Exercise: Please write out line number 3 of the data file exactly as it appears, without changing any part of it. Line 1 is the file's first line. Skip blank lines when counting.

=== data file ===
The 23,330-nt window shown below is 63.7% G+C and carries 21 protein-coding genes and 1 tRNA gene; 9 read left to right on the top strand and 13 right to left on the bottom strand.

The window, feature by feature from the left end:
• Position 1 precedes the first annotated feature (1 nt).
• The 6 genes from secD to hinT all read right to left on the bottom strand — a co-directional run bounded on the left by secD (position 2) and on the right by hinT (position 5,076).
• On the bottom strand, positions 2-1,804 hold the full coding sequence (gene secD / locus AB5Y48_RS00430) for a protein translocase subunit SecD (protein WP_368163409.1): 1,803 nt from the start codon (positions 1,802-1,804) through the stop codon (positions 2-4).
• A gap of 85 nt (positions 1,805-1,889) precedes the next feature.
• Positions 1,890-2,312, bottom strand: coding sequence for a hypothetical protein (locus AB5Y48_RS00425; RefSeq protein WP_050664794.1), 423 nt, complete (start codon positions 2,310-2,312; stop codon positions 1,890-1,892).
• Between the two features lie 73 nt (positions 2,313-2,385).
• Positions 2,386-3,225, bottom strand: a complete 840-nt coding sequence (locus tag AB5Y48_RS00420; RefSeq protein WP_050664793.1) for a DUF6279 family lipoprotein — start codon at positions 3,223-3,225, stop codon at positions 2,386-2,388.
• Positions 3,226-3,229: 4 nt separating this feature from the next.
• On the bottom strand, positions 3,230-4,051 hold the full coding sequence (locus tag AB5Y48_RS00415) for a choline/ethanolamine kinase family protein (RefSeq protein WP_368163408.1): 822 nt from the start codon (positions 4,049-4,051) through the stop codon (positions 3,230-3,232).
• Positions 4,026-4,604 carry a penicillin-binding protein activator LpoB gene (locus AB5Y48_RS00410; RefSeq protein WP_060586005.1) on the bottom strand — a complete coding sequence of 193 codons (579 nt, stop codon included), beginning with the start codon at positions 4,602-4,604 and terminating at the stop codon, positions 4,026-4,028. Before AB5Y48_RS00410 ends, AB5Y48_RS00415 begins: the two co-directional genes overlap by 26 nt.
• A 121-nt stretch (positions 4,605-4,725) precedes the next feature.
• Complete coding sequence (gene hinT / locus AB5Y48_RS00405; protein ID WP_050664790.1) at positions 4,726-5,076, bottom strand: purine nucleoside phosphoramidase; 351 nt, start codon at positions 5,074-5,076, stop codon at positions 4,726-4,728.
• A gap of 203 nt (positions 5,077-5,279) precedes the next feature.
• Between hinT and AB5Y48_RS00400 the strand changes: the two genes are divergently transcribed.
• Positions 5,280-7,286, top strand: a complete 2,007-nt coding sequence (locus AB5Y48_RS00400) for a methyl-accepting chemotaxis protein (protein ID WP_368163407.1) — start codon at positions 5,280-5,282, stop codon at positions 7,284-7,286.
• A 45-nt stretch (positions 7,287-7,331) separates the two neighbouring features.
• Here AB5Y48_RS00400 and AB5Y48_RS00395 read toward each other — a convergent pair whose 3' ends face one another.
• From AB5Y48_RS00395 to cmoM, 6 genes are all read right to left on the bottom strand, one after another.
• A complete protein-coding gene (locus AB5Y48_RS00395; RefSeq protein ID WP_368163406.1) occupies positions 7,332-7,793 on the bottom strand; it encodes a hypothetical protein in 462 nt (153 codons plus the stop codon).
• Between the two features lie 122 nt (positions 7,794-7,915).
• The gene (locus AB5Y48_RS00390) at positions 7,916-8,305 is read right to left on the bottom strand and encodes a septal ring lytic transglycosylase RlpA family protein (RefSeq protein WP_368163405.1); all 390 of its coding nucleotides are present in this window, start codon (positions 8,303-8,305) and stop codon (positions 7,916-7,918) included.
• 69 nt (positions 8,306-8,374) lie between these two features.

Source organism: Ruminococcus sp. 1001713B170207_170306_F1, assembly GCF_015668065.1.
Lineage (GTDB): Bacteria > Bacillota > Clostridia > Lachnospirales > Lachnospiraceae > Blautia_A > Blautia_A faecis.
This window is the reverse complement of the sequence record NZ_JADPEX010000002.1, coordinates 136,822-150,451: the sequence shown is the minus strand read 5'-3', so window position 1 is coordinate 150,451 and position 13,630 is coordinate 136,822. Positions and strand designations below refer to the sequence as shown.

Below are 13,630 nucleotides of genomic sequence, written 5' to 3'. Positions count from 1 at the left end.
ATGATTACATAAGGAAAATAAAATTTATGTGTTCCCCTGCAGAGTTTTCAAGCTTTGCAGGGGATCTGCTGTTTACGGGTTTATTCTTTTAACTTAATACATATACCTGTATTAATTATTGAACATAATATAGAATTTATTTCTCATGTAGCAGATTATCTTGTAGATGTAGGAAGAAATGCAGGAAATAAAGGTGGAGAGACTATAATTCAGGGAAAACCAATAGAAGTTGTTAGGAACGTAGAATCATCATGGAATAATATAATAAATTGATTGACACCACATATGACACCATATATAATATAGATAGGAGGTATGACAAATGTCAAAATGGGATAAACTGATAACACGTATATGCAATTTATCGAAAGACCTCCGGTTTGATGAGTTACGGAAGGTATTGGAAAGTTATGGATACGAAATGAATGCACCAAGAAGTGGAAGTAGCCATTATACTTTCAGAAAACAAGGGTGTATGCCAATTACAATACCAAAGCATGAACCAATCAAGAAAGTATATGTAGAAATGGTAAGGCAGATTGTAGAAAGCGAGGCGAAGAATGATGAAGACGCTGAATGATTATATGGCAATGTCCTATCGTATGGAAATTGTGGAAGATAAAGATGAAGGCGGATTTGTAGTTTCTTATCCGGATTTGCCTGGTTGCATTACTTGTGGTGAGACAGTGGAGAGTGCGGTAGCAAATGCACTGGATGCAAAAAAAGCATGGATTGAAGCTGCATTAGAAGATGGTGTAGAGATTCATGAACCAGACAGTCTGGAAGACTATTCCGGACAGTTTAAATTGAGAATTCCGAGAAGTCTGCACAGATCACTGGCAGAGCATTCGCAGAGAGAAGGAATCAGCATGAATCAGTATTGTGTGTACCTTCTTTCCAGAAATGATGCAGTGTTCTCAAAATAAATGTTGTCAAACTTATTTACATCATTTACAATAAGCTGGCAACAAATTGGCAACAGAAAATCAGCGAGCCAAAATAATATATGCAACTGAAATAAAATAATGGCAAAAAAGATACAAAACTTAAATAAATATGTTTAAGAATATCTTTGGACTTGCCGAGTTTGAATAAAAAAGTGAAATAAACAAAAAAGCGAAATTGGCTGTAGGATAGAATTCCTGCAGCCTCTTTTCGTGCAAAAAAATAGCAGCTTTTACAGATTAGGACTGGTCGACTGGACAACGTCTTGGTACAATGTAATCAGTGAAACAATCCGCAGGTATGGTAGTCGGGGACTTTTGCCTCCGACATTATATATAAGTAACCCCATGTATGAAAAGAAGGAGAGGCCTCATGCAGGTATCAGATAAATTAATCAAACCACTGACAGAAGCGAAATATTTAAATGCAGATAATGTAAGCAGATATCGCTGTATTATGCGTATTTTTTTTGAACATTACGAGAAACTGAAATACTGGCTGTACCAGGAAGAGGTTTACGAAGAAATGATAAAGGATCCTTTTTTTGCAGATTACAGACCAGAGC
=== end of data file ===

• Position 1 precedes the first annotated feature (1 nt).